Kirchoffs law

Discussion in 'Homework Help' started by sunny1982, Dec 27, 2012.

  1. sunny1982

    Thread Starter Member

    Dec 27, 2012
    Hi people I was just wondering if someone can check my assignment questions I have attempted and see if I am correct. I would like to know I am going in the right direction before I continue all the other questions. All help greatly appreciated. In circuit one my task is to find the current flowing through the 30 ohm resistor using kirchoffs law. In the second circuit my task is to find the current flowing through 1 ohms resistor using kirchoffs law.
  2. WBahn


    Mar 31, 2012
    A few suggestions:

    1) Track your units! Don't just tack them on at the end based on what units you want the final answer to have. This would have caught the fact that the expression in your very first equation is wrong, since the units don't work out. You have

    7 = 10 I1 + 12 I2(I1-I2)

    The should have been written as

    7V = 10Ω I1 + 12Ω I2(I1-I2)

    The left hand side and the first term on the right have units of V, but the second term on the right has units of VA.

    2) Your second line is correct, but only because it does not follow from your first equation. While this almost certainly reflects that, in your head, you had the right concepts in play, it could also be described as being too sloppy to make the effort to check your first line to ensure that it is even self-consistent and then being to sloppy to ensure that your work in consistent from one line to the next. Sounds harsh, but that's how it will be presented to the jury after such sloppiness causes a planeload of people to die. So learn to track units and check your work as you go now, when the only thing at stake is a few points on an assignment.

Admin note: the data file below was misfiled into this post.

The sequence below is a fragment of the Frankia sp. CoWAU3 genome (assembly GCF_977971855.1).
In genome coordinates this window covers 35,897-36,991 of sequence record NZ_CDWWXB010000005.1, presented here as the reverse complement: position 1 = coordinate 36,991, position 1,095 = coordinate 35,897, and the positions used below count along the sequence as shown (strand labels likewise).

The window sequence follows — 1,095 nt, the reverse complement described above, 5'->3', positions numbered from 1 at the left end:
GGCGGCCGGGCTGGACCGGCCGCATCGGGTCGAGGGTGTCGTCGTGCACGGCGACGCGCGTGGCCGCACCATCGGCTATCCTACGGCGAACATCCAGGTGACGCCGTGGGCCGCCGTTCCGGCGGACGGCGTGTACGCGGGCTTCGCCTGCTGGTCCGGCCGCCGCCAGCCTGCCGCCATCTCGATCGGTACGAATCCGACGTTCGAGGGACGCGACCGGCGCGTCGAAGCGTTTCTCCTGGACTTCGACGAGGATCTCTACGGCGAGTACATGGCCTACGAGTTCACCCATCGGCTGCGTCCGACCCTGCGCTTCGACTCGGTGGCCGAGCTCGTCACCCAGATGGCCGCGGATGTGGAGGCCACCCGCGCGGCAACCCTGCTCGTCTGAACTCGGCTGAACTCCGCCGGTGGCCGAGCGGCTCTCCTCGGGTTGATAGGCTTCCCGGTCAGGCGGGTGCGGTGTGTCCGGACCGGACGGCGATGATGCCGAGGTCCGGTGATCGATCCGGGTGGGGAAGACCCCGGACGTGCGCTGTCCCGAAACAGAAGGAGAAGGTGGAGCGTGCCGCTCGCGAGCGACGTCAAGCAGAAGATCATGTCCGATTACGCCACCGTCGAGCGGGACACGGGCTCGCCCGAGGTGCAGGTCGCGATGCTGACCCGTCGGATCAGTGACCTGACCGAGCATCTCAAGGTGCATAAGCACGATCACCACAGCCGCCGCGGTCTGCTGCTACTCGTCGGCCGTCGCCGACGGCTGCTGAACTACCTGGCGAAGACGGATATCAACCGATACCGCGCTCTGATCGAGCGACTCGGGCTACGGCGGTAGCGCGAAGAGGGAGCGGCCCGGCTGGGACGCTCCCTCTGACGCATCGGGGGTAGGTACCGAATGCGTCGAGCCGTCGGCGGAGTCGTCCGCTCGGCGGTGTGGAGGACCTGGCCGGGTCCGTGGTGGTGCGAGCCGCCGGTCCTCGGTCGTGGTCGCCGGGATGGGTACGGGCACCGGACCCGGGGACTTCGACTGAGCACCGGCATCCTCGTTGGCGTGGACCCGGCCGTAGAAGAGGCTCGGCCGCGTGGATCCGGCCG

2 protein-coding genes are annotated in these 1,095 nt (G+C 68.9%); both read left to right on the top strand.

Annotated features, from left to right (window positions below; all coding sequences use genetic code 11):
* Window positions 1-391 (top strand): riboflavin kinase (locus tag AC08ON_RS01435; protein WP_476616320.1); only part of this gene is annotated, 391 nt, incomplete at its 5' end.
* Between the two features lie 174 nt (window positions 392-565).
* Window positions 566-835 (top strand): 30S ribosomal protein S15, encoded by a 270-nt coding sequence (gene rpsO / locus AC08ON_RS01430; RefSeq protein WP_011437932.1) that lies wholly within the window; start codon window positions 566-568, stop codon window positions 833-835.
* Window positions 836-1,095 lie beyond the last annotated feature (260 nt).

3) Learn to check your own answers -- and do so whenever and wherever possible. You came up with an answer of 0.474A for I2. Is that consistent with the problem? What would the voltage between the top node and bottom nodes be? What does this mean that I1 is? What does this mean as far as the current in the middle branch? Is this consistent with top-bottom node voltage? When I am working a problem, where it is a homework assignment or a part of a design on a million dollar IC, I always try to follow the answer with at least one check computation that supports the conclusion that the answer is, in fact, likely correct. In an amazingly high fraction of problems, either homework or real world, the correctness of the answer can be verified from the answer itself. Don't just throw that away (always think about what the jury will hear).